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Paralysed teenager George Claxton returns home to Blackburn

17 year old George Claxton has returned home to Blackburn after being paralysed playing rugby Photo:

15 year old George Claxton loved his rugby. He was playing for Blackburn U15s in February this year when the unthinkable happened. He went to tackle an opposition player coming off the back of a ruck, the next he knew, he was lying on the ground, numb.

Describing his accident, George says "I was going into a tackle and my head hit the ground and my body went over the top of it and the person who I was tackling fell on top of me and dislocated my neck. I tried to shout out and couldn't because I couldn't use my lungs properly."

As his father watched on from the sidelines, he was stretchered onto a spinal board and rushed to hospital in an air ambulance. His injuries were so severe that he's been left paralysed from the chest down, he can't move his fingers and he's facing the rest of his life in a wheelchair.

According to Spinal Injury Charity ASPIRE, George is one of about 800 people paralysed every year in the UK. 2.3% of young people sustaining spinal cord injuries are caused through sport. Overall, every eight hours in the UK someone is paralysed by a spinal cord injury. There are 40,000 people living with spinal cord injury in the country.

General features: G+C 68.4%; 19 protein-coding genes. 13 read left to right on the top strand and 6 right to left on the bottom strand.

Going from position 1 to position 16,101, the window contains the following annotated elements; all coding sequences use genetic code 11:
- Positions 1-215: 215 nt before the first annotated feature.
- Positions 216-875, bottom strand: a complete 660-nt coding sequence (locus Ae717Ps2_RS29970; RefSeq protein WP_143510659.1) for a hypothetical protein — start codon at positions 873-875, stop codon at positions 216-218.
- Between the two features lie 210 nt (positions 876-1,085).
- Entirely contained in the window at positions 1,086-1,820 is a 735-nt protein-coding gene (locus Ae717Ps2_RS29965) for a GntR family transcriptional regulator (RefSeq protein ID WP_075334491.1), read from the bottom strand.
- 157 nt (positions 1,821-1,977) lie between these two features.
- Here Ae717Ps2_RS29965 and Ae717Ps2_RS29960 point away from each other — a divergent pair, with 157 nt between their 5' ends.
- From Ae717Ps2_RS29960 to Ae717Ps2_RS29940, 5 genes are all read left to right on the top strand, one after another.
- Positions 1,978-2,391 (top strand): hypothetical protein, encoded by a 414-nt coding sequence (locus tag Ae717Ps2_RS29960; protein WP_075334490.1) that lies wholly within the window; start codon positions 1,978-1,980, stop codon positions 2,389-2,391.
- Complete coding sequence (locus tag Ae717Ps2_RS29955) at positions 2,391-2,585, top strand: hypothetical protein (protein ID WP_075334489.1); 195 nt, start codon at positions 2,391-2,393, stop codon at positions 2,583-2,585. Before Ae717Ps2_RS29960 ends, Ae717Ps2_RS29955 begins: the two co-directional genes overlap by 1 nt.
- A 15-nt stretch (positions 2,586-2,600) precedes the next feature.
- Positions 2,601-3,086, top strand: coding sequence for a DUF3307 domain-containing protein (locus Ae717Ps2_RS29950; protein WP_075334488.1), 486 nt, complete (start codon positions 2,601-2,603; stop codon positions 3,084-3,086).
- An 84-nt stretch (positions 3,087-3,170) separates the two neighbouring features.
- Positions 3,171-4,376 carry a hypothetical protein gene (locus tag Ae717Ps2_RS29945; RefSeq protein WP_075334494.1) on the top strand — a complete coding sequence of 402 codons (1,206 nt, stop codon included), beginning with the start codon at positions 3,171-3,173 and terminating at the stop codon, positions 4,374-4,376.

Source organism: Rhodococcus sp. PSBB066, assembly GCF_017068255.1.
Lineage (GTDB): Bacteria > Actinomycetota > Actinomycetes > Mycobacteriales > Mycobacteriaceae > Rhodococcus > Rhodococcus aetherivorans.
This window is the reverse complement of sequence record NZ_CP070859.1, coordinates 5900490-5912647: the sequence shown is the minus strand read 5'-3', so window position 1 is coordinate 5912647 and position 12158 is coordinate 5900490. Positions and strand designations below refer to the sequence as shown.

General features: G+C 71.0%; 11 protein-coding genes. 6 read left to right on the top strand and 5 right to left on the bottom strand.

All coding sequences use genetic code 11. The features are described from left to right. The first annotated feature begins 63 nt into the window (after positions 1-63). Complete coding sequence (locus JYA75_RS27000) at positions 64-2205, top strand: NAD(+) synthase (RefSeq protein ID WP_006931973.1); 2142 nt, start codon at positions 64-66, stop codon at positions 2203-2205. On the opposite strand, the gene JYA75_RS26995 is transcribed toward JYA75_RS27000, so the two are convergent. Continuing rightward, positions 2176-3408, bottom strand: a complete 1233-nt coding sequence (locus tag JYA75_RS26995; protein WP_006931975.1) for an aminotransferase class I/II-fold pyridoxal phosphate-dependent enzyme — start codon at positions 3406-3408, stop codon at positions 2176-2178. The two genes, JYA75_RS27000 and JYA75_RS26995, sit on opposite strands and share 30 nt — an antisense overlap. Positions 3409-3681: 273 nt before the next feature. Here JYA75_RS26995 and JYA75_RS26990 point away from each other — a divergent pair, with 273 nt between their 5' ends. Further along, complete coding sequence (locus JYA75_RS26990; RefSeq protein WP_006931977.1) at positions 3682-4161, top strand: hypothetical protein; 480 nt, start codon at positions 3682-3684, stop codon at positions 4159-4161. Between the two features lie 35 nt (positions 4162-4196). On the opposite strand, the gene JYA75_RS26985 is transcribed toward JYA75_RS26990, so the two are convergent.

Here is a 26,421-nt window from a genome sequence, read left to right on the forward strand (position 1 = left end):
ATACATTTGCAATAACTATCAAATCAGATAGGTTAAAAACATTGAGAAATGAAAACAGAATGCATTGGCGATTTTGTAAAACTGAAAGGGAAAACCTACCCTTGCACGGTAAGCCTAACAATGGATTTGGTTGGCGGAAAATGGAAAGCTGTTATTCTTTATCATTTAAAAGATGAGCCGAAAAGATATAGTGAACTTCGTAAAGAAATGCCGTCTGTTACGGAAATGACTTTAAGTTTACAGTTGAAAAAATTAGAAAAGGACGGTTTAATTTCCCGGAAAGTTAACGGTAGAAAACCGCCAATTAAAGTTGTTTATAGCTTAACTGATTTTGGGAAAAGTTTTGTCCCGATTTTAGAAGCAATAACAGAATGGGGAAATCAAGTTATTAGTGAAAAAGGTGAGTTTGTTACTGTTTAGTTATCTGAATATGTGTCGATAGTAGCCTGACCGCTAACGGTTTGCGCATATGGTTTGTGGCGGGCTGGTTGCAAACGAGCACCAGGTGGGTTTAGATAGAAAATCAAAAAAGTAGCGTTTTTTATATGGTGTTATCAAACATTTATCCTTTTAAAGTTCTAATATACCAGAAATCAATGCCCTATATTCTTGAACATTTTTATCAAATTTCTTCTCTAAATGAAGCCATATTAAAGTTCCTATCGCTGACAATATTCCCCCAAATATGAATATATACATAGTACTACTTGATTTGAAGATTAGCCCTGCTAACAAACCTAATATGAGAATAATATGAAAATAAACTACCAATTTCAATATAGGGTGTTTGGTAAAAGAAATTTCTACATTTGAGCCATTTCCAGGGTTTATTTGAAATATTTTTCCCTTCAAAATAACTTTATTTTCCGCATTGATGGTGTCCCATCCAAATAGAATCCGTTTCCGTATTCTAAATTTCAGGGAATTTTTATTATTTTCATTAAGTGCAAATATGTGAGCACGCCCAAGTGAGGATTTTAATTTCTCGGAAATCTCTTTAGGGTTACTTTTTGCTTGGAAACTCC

George has not spent his time in rehabilitation regretting what has happened or blaming anyone. Nourished by positivity, he has instead adapted to learn new skills including wood work. He says "I like rugby. There's no point in saying I wish i hadn't done that because you take what life gives you..I've had my down days in the past but i've learnt to cope with what I've got - I've got a different outlook on life now because I've got a lot of different options at the moment."

And after spending almost 8 months at the Princess Royal Spinal Injuries Unit in Sheffield, he's finally ready to come home.

"I've never seen him depressed negative in fact i used to go have chat with him to feel posiitve and thats helped a lot with recovery he's made and the kind of independence he's achieved during his stay here," said Dr Ram Hariharan, George's consultant.

He's now back home and facing a new set of challenges, but he's already looking to his future.

Getting back to school is George's top priority, as is winning back the mobility and independence most of us take for granted.